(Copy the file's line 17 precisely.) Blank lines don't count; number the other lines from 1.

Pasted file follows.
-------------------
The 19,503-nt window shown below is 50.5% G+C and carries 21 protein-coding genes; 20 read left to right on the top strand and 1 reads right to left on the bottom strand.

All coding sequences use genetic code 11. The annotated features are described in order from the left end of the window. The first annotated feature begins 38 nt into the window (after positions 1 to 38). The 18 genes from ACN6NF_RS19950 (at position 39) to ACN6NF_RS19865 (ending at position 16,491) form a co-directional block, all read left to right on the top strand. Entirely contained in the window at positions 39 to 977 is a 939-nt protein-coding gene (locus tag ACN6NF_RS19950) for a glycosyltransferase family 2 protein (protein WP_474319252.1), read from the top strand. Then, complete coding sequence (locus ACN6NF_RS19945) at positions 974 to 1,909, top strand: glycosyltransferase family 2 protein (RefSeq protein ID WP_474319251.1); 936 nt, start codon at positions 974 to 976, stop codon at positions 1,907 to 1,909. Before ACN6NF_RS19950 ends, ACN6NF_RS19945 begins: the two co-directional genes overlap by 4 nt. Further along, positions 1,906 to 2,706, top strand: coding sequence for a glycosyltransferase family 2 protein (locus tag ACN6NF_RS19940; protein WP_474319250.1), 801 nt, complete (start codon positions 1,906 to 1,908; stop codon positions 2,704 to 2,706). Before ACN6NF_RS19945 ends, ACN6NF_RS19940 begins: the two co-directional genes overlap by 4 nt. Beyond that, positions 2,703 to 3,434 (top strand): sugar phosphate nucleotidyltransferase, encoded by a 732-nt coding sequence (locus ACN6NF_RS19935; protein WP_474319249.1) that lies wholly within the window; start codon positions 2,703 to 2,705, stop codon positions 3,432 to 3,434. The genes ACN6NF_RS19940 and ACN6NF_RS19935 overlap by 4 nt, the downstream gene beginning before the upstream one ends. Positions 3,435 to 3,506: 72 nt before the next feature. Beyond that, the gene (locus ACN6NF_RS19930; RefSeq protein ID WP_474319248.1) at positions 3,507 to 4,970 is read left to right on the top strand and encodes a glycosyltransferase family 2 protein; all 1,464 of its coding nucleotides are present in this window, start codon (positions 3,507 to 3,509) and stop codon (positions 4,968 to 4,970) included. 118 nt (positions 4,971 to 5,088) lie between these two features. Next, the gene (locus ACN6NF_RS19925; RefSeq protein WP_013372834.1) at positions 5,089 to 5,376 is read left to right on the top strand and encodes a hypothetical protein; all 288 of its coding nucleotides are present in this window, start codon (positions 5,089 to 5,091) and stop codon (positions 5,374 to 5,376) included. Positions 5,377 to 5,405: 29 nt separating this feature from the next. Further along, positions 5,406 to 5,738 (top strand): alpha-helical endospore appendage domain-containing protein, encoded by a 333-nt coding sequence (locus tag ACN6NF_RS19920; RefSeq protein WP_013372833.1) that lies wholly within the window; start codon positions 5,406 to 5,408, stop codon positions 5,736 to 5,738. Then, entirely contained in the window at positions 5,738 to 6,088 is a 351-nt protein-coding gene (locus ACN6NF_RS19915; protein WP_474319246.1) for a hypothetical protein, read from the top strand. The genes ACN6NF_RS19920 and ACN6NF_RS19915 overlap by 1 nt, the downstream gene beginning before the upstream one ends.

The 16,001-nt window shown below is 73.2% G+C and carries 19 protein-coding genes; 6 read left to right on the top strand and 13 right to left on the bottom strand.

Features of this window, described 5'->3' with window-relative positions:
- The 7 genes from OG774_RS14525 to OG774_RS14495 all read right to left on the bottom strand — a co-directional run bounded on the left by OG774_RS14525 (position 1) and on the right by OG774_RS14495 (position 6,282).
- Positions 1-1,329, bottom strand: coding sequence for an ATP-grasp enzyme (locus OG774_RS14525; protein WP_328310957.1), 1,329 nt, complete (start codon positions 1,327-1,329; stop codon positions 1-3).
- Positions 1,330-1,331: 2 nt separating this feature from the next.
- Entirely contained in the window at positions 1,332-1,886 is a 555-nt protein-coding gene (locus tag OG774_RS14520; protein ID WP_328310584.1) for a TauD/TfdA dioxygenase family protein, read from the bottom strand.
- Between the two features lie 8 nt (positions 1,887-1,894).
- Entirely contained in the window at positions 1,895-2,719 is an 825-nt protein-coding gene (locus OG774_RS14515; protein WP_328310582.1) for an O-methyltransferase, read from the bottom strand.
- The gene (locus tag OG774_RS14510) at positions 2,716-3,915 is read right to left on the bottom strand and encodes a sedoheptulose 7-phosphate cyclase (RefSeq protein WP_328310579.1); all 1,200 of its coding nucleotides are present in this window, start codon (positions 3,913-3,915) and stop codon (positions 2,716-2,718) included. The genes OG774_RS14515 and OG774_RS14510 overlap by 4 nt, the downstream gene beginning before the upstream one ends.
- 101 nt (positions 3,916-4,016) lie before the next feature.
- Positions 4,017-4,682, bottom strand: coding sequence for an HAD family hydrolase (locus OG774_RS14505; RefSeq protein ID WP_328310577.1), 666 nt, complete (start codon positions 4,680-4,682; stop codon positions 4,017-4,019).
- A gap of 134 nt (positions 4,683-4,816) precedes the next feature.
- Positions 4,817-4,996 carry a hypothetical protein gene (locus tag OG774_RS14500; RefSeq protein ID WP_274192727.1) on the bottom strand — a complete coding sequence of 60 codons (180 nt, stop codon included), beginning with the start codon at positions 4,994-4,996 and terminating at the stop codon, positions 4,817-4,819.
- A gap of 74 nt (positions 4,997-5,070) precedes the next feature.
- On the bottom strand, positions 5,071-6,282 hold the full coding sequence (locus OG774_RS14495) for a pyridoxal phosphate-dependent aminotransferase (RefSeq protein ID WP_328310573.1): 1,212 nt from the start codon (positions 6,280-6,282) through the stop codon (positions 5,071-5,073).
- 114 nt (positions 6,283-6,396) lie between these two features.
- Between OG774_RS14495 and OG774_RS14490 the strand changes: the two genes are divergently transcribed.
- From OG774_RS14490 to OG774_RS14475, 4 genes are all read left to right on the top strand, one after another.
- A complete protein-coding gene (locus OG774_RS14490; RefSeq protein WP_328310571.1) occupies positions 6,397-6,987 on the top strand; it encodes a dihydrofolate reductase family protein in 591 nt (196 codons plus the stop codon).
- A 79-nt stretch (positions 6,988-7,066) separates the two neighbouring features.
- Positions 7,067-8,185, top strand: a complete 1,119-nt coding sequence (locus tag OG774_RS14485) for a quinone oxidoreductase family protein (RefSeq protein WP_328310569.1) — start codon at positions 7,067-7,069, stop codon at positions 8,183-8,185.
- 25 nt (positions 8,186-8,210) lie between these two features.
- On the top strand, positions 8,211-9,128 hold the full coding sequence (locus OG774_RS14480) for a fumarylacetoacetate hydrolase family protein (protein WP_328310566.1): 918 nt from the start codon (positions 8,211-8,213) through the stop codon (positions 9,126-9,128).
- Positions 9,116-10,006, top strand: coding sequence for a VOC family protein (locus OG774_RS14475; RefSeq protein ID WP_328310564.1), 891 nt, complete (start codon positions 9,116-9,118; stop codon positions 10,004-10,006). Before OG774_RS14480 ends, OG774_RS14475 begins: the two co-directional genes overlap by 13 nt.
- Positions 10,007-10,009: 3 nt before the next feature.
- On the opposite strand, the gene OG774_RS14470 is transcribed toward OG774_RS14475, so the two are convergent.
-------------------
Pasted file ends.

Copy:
- On the bottom strand, positions 5,071-6,282 hold the full coding sequence (locus OG774_RS14495) for a pyridoxal phosphate-dependent aminotransferase (RefSeq protein ID WP_328310573.1): 1,212 nt from the start codon (positions 6,280-6,282) through the stop codon (positions 5,071-5,073).